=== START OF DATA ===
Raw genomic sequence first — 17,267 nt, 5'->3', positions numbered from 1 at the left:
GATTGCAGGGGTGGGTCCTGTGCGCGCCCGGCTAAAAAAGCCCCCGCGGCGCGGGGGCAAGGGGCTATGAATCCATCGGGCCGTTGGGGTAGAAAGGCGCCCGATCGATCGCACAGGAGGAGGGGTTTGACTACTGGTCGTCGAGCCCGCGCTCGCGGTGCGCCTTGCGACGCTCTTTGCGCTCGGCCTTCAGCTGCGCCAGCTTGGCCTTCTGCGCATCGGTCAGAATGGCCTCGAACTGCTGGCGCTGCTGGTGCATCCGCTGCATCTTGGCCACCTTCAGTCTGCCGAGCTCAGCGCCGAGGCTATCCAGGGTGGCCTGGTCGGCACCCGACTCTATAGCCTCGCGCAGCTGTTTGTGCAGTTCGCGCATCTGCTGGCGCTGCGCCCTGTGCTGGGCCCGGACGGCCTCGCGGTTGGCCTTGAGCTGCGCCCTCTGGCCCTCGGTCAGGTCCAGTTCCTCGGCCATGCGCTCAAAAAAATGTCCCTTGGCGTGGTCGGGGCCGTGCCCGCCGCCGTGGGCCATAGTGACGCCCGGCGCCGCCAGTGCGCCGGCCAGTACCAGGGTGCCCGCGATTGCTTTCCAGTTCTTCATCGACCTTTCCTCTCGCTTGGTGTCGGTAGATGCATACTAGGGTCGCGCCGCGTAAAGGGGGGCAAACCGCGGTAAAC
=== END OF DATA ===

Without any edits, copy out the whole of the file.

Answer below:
Raw genomic sequence first — 17,267 nt, 5'->3', positions numbered from 1 at the left:
GATTGCAGGGGTGGGTCCTGTGCGCGCCCGGCTAAAAAAGCCCCCGCGGCGCGGGGGCAAGGGGCTATGAATCCATCGGGCCGTTGGGGTAGAAAGGCGCCCGATCGATCGCACAGGAGGAGGGGTTTGACTACTGGTCGTCGAGCCCGCGCTCGCGGTGCGCCTTGCGACGCTCTTTGCGCTCGGCCTTCAGCTGCGCCAGCTTGGCCTTCTGCGCATCGGTCAGAATGGCCTCGAACTGCTGGCGCTGCTGGTGCATCCGCTGCATCTTGGCCACCTTCAGTCTGCCGAGCTCAGCGCCGAGGCTATCCAGGGTGGCCTGGTCGGCACCCGACTCTATAGCCTCGCGCAGCTGTTTGTGCAGTTCGCGCATCTGCTGGCGCTGCGCCCTGTGCTGGGCCCGGACGGCCTCGCGGTTGGCCTTGAGCTGCGCCCTCTGGCCCTCGGTCAGGTCCAGTTCCTCGGCCATGCGCTCAAAAAAATGTCCCTTGGCGTGGTCGGGGCCGTGCCCGCCGCCGTGGGCCATAGTGACGCCCGGCGCCGCCAGTGCGCCGGCCAGTACCAGGGTGCCCGCGATTGCTTTCCAGTTCTTCATCGACCTTTCCTCTCGCTTGGTGTCGGTAGATGCATACTAGGGTCGCGCCGCGTAAAGGGGGGCAAACCGCGGTAAAC